By 1758, two Elizabethan Exchequer standard weights for the avoirdupois pound existed, and when measured in troy grains they were found to be of 7,002 grains and 6,999 grains. =====Imperial Standard Pound===== In the United Kingdom, weights and measures have been defined by a long series of Acts of Parliament, the intention of which has been to regulate the sale of commodities.

The measures and weights of the Habsburg monarchy were reformed in 1761 by Empress Maria Theresia of Austria.

It was introduced by the government of John II. The livre métrique was set equal to the kilogram by the decree of 13 Brumaire an IX between 1800 and 1812.

In Prussia, a reform in 1816 defined a uniform civil pound in terms of the Prussian foot and distilled water, resulting in a Prussian pound of 467.711 grams. Between 1803 and 1815, all German regions west of the River Rhine were French, organised in the departements: Roer, Sarre, Rhin-et-Moselle, and Mont-Tonnerre.

Bavarian reforms in 1809 and 1811 adopted essentially the same standard pound.

Bavarian reforms in 1809 and 1811 adopted essentially the same standard pound.

It was introduced by the government of John II. The livre métrique was set equal to the kilogram by the decree of 13 Brumaire an IX between 1800 and 1812.

This was a form of official metric pound. The livre usuelle (customary unit) was defined as 500 grams by the decree of 28 March 1812.

In Prussia, a reform in 1816 defined a uniform civil pound in terms of the Prussian foot and distilled water, resulting in a Prussian pound of 467.711 grams. Between 1803 and 1815, all German regions west of the River Rhine were French, organised in the departements: Roer, Sarre, Rhin-et-Moselle, and Mont-Tonnerre.

In Prussia, a reform in 1816 defined a uniform civil pound in terms of the Prussian foot and distilled water, resulting in a Prussian pound of 467.711 grams. Between 1803 and 1815, all German regions west of the River Rhine were French, organised in the departements: Roer, Sarre, Rhin-et-Moselle, and Mont-Tonnerre.

It was constructed following the destruction of the Houses of Parliament by fire in 1834, and is stamped P.S.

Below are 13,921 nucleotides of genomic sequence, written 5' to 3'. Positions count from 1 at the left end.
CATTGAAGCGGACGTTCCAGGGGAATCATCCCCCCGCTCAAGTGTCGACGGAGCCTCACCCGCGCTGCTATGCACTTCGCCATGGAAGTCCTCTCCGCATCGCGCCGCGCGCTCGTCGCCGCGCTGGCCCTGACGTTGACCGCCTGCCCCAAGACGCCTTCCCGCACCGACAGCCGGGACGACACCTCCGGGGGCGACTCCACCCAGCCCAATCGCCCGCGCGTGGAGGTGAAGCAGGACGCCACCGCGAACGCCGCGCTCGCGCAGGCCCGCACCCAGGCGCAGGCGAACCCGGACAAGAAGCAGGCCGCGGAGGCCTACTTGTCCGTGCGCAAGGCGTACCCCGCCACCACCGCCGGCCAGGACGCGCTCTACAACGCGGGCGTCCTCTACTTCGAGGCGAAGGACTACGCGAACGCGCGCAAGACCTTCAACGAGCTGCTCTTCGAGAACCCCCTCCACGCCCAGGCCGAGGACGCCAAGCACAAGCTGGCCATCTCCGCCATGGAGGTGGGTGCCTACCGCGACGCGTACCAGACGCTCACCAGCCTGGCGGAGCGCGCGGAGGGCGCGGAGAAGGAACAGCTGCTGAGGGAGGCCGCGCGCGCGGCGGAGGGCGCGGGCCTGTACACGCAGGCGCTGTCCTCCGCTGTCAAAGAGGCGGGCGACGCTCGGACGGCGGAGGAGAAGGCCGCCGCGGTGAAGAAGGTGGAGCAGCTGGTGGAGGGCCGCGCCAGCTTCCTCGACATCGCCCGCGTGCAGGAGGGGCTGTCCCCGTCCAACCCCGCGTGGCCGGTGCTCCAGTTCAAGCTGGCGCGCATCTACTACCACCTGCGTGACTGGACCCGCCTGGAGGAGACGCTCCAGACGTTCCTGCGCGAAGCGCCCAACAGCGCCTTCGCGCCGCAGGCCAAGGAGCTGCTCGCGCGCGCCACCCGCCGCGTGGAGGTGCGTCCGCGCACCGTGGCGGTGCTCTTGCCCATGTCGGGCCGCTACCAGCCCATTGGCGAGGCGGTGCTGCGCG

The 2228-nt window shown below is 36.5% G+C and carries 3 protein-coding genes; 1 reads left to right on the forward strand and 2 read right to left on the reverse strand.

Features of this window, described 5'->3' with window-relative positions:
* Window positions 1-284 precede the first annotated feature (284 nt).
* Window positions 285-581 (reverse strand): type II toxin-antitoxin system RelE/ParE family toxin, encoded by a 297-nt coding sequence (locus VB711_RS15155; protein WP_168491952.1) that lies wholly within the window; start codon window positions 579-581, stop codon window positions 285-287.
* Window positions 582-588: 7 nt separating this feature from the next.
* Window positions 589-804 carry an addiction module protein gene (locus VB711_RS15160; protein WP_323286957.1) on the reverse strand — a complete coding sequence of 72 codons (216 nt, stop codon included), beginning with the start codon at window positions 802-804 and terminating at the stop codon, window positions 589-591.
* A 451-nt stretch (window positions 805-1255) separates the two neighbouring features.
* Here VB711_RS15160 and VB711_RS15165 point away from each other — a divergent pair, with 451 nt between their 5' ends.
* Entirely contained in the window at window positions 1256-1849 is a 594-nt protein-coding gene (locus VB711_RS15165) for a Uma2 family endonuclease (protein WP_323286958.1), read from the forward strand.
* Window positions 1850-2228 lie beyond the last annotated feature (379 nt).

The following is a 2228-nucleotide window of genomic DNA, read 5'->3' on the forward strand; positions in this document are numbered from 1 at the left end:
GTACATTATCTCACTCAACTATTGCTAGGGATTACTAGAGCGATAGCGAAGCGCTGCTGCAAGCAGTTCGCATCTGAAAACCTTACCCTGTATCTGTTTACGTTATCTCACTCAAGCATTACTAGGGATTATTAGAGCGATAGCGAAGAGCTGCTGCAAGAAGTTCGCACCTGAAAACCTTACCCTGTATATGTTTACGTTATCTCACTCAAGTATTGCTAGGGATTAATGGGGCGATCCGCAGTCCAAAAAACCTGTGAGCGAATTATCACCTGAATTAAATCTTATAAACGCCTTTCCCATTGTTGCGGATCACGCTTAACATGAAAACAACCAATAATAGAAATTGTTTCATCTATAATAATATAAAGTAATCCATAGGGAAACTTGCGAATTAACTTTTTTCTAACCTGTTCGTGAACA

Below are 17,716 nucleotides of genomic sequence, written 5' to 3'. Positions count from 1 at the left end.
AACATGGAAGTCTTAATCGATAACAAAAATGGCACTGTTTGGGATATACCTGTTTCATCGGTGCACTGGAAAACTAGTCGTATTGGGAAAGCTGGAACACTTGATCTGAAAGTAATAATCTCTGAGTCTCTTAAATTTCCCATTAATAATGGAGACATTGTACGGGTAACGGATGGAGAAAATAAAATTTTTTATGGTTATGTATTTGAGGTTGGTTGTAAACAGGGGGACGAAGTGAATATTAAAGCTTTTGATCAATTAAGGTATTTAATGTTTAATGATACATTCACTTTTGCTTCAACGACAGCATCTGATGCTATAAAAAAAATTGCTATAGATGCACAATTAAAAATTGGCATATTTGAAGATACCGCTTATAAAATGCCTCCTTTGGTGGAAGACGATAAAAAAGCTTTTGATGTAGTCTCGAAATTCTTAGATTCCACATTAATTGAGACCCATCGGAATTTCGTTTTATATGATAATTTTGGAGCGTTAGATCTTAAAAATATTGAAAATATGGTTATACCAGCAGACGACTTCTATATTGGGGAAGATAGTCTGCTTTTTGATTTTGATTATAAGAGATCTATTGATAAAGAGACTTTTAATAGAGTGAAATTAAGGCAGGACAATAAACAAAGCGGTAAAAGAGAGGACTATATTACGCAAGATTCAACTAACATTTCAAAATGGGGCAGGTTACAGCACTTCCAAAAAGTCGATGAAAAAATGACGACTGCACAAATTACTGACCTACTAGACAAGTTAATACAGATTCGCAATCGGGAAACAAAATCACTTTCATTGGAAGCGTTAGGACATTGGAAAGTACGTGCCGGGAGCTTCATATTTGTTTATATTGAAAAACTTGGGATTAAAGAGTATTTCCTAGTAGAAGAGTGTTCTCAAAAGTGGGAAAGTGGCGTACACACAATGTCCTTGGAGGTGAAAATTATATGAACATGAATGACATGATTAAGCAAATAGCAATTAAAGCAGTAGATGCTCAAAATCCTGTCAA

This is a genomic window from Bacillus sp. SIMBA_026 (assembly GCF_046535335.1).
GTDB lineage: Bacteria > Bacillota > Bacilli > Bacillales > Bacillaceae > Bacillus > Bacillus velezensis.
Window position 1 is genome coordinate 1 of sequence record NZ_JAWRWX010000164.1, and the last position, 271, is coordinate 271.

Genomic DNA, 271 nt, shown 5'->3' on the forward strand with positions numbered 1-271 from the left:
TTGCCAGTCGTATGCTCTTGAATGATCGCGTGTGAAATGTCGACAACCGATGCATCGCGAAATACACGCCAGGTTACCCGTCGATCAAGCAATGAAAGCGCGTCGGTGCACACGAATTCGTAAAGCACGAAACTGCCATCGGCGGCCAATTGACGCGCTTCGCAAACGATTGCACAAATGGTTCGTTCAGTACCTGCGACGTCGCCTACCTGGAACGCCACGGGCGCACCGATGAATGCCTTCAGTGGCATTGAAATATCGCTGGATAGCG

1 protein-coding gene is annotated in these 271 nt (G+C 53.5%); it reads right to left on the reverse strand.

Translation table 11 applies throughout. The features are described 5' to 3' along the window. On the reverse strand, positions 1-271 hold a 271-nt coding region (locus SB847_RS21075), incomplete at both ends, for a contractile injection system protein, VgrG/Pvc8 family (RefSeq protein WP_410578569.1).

It was abolished as a unit of mass effective 1 January 1840 by a decree of 4 July 1837, but is still used informally. ===German and Austrian Pfund=== Originally derived from the Roman libra, the definition varied throughout Germany in the Middle Ages and onward.

It was abolished as a unit of mass effective 1 January 1840 by a decree of 4 July 1837, but is still used informally. ===German and Austrian Pfund=== Originally derived from the Roman libra, the definition varied throughout Germany in the Middle Ages and onward.

In 1854, the pound of 500 grams also became the official mass standard of the German Customs Union, but local pounds continued to co-exist with the Zollverein pound for some time in some German states.

Quantifying devices used by traders (weights, weighing machines, containers of volumes, measures of length) are subject to official inspection, and penalties apply if they are fraudulent. The Weights and Measures Act 1878 marked a major overhaul of the British system of weights and measures, and the definition of the pound given there remained in force until the 1960s.

From the 17th century onward, it was equal to 425.076 grams in Sweden but was abandoned in 1889 when Sweden switched to the metric system. In Norway, the same name was used for a weight of 498.1 grams.

According to a 1959 NIST publication, the United States 1894 pound differed from the international pound by approximately one part in 10 million.

In 1899, the funt was the basic unit of weight, and all other units of weight were formed from it; in particular, a zolotnik was 1/96 of a funt, and a pood was 40 funts. ===Skålpund=== The Skålpund was a Scandinavian measurement that varied in weight between regions.

Since 1 July 1959, the international avoirdupois pound (symbol lb) has been defined as exactly . In the United Kingdom, the use of the international pound was implemented in the Weights and Measures Act 1963. An avoirdupois pound is equal to 16 avoirdupois ounces and to exactly 7,000 grains.

The following year, this relationship was refined as pounds to a kilogram, following a determination of the British pound. In 1959, the United States National Bureau of Standards redefined the pound (avoirdupois) to be exactly equal to 0.453 592 37 kilograms, as had been declared by the International Yard and Pound Agreement of that year.

According to a 1959 NIST publication, the United States 1894 pound differed from the international pound by approximately one part in 10 million.

Quantifying devices used by traders (weights, weighing machines, containers of volumes, measures of length) are subject to official inspection, and penalties apply if they are fraudulent. The Weights and Measures Act 1878 marked a major overhaul of the British system of weights and measures, and the definition of the pound given there remained in force until the 1960s.

Since 1 July 1959, the international avoirdupois pound (symbol lb) has been defined as exactly . In the United Kingdom, the use of the international pound was implemented in the Weights and Measures Act 1963. An avoirdupois pound is equal to 16 avoirdupois ounces and to exactly 7,000 grains.

The conversion factor between the kilogram and the international pound was therefore chosen to be divisible by 7, and an (international) grain is thus equal to exactly . In the UK, the process of metrication and European units of measurement directives were expected to eliminate the use of the pound and ounce, but in 2007 the European Commission abandoned the requirement for metric-only labelling on packaged goods there, and allowed for dual metric–imperial marking to continue indefinitely.

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Page generated on 2021-08-05